A washer 27 may be positioned between the head member 63 of the first fastener 61 and the upper surface 42 of the first contact plate 41, as shown in
A boot assembly 91 is disposed on the first contact plate 41, as shown in
The boot cap 93 is adapted to cover the head member 63 of the first fastener 61. The boot cap 93 has a circumferential groove 94 on an inner surface 95 of wall 99. The head member 63 of the first fastener 61 has a circumferential recess 62 on the outer surface 60. The recess 62 is adapted to receive the circumferential groove 94 of the boot cap 93. The opening 97 in the boot assembly 91 is adapted to receive the first and second fasteners therethrough. The boot assembly 91 is made of an elastomeric material, such as polyvinylchloride (PVC), thermal plastic rubber (TPR) or silicone.
Assembly and Disassembly
The first and second conduit assemblies 21 and 31 are shown electrically and mechanically connected in
The first plurality of cables 24-26 of the first conduit assembly 21 are terminated in any suitable, conventional manner. The ends of the terminated cables are then electrically and mechanically connected to a first contact plate 41 in any suitable, conventional manner, such as by soldering or welding. The connection between the cables 24-26 and the first contact plate 41 may then be covered with a protective cover 23 to preserve the connection and prevent the connection from degrading over time due to exposure to detrimental conditions, as shown in
The second plurality of cables 34-36 of the second conduit assembly 31 are terminated in any suitable, conventional manner. The terminated cable ends are then electrically and mechanically connected to a second contact plate 51 in any suitable, conventional manner, such as by soldering or welding. The connection between the cables 34-36 and the second contact plate 51 may then be covered with a protective cover 33 to preserve the connection and prevent the connection from degrading over time due to exposure to detrimental conditions, as shown in
The first fastener 61 is inserted in the aperture 43 in the first contact plate 41 of the first conduit assembly 21, as shown in
Alternatively, a spacer 81 may be positioned adjacent the lower surface 44 of the first contact plate 41, as shown in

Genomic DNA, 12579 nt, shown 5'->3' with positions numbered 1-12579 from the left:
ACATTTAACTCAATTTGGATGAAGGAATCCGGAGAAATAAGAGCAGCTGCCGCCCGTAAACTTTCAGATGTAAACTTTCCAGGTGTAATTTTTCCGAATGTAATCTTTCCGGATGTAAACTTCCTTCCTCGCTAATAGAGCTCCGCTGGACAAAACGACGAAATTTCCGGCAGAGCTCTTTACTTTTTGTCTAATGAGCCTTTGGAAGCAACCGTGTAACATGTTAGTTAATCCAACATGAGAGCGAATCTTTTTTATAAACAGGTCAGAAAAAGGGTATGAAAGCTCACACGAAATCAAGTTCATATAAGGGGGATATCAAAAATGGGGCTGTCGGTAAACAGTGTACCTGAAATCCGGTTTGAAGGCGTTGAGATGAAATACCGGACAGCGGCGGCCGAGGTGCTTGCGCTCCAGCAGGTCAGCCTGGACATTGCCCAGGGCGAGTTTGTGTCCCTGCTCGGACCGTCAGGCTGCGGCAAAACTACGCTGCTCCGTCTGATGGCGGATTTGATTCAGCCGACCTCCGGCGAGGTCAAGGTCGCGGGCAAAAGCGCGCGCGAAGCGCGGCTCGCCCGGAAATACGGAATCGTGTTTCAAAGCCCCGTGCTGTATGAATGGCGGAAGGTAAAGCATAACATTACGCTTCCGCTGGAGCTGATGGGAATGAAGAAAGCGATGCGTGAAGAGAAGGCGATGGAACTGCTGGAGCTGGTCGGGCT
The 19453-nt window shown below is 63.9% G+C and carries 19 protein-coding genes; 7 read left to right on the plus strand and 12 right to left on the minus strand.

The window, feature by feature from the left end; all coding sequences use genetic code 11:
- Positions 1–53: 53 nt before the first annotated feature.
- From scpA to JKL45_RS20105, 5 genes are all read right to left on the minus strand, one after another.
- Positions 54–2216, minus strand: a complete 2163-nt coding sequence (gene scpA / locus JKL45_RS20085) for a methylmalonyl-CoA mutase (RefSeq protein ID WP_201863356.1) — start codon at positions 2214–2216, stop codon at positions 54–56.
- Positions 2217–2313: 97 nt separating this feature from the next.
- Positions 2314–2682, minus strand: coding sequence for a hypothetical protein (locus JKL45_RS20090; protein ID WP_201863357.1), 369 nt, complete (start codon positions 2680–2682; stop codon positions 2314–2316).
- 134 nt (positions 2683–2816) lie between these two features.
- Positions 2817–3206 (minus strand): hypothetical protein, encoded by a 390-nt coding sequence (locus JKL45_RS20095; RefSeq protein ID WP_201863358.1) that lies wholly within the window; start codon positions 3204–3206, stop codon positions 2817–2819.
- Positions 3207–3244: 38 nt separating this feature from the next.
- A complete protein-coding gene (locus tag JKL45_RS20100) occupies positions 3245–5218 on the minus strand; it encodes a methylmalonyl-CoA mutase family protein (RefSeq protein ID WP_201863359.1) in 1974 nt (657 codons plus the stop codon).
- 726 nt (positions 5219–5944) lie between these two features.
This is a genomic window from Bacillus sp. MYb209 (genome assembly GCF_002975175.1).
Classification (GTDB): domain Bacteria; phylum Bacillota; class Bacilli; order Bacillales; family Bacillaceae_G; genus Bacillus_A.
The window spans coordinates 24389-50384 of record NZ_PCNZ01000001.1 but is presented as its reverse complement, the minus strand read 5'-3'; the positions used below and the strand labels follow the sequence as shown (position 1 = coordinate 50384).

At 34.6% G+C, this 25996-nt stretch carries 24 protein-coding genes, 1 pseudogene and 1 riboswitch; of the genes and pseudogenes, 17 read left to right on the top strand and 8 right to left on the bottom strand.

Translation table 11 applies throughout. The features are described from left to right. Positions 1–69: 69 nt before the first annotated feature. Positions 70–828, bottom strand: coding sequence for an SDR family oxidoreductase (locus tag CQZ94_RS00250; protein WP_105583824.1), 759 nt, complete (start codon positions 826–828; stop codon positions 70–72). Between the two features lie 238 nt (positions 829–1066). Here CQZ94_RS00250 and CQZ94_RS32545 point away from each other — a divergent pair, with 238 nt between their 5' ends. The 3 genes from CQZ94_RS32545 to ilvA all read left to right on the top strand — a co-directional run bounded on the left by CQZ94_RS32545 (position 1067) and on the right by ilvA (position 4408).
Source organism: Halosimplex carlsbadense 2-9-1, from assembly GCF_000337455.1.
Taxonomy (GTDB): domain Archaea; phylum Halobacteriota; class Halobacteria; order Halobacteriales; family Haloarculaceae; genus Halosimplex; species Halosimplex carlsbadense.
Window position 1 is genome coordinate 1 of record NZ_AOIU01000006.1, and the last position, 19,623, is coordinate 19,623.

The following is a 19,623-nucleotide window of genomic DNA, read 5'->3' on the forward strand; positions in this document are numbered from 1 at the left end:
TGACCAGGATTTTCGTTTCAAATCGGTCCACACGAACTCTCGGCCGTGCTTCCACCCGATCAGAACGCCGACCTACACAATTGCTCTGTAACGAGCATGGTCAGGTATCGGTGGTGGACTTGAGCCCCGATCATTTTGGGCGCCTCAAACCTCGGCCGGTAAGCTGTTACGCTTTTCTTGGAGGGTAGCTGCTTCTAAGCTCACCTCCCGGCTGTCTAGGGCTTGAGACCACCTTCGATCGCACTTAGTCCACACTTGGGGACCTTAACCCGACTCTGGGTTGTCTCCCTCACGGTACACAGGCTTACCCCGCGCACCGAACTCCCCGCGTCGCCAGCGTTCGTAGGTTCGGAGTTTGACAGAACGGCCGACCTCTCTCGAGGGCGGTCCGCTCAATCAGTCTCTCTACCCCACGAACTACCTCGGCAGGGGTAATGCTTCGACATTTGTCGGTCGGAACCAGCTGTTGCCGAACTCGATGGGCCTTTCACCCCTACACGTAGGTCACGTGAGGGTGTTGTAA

The second fastener 71 is secured to the second contact plate, as shown in
If a spacer 81 is used, the first fastener 61 is rotated until the spacer 81 is sandwiched between the first and second contact plates, as shown in
A washer may be positioned between the lower surface 59 of the head member 63 of the first fastener 61 and the upper surface 42 of the first contact plate 41. The washer may be a flat washer 27 (
A protective boot assembly 91 may be positioned on the first contact plate 41, as shown in
In another embodiment, a first fastener 161 is used having an externally threaded body portion 165, as shown in
Alternatively, a second fastener 161 may be disposed in the aperture 153, as shown in
While advantageous embodiments have been chosen to illustrate the invention, it will be understood by those skilled in the art that various changes and modifications may be made therein without departing from the scope of the invention as defined in the appended claims.
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|International Classification||H01R11/26, H01R4/34, H01R4/38, H01R4/64, H01R13/02|
|Cooperative Classification||H01R4/646, Y10T29/49948, H01R13/025, H01R4/34, H01R11/26|
|Jan 30, 2004||AS||Assignment|
Owner name: CABLECO TECHNOLOGIES CORPORATION, CALIFORNIA
Free format text: ASSIGNMENT OF ASSIGNORS INTEREST;ASSIGNOR:CARVER, KEITH R.;REEL/FRAME:014946/0387
Effective date: 20040130
|May 24, 2013||AS||Assignment|
Owner name: METHODE ELECTRONICS, INC., ILLINOIS
Free format text: ASSIGNMENT OF ASSIGNORS INTEREST;ASSIGNOR:CABLECO TECHNOLOGIES CORPORATION;REEL/FRAME:030480/0499
Effective date: 20130517
|Jan 28, 2014||FPAY||Fee payment|
Year of fee payment: 4